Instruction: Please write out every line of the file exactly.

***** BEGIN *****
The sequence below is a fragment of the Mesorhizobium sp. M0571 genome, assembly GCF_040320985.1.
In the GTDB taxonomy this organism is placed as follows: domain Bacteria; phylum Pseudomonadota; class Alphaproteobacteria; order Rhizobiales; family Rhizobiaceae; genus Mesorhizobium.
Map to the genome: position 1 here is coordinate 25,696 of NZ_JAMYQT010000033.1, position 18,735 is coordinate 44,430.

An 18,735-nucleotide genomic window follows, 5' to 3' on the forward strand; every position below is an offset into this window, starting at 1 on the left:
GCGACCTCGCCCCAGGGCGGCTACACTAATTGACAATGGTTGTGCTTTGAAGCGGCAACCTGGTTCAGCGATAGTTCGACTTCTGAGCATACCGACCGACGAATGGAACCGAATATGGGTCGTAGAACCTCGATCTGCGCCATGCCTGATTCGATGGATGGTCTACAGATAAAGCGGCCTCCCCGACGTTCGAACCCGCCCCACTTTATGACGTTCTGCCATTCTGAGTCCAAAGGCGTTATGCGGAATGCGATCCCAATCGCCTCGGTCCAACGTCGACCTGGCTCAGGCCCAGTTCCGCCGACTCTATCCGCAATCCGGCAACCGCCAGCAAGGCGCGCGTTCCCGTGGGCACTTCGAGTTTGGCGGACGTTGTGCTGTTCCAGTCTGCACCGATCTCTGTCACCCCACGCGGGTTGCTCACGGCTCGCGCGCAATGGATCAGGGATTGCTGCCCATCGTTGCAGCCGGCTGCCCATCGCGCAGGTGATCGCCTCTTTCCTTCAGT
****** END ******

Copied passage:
The sequence below is a fragment of the Mesorhizobium sp. M0571 genome, assembly GCF_040320985.1.
In the GTDB taxonomy this organism is placed as follows: domain Bacteria; phylum Pseudomonadota; class Alphaproteobacteria; order Rhizobiales; family Rhizobiaceae; genus Mesorhizobium.
Map to the genome: position 1 here is coordinate 25,696 of NZ_JAMYQT010000033.1, position 18,735 is coordinate 44,430.

An 18,735-nucleotide genomic window follows, 5' to 3' on the forward strand; every position below is an offset into this window, starting at 1 on the left:
GCGACCTCGCCCCAGGGCGGCTACACTAATTGACAATGGTTGTGCTTTGAAGCGGCAACCTGGTTCAGCGATAGTTCGACTTCTGAGCATACCGACCGACGAATGGAACCGAATATGGGTCGTAGAACCTCGATCTGCGCCATGCCTGATTCGATGGATGGTCTACAGATAAAGCGGCCTCCCCGACGTTCGAACCCGCCCCACTTTATGACGTTCTGCCATTCTGAGTCCAAAGGCGTTATGCGGAATGCGATCCCAATCGCCTCGGTCCAACGTCGACCTGGCTCAGGCCCAGTTCCGCCGACTCTATCCGCAATCCGGCAACCGCCAGCAAGGCGCGCGTTCCCGTGGGCACTTCGAGTTTGGCGGACGTTGTGCTGTTCCAGTCTGCACCGATCTCTGTCACCCCACGCGGGTTGCTCACGGCTCGCGCGCAATGGATCAGGGATTGCTGCCCATCGTTGCAGCCGGCTGCCCATCGCGCAGGTGATCGCCTCTTTCCTTCAGT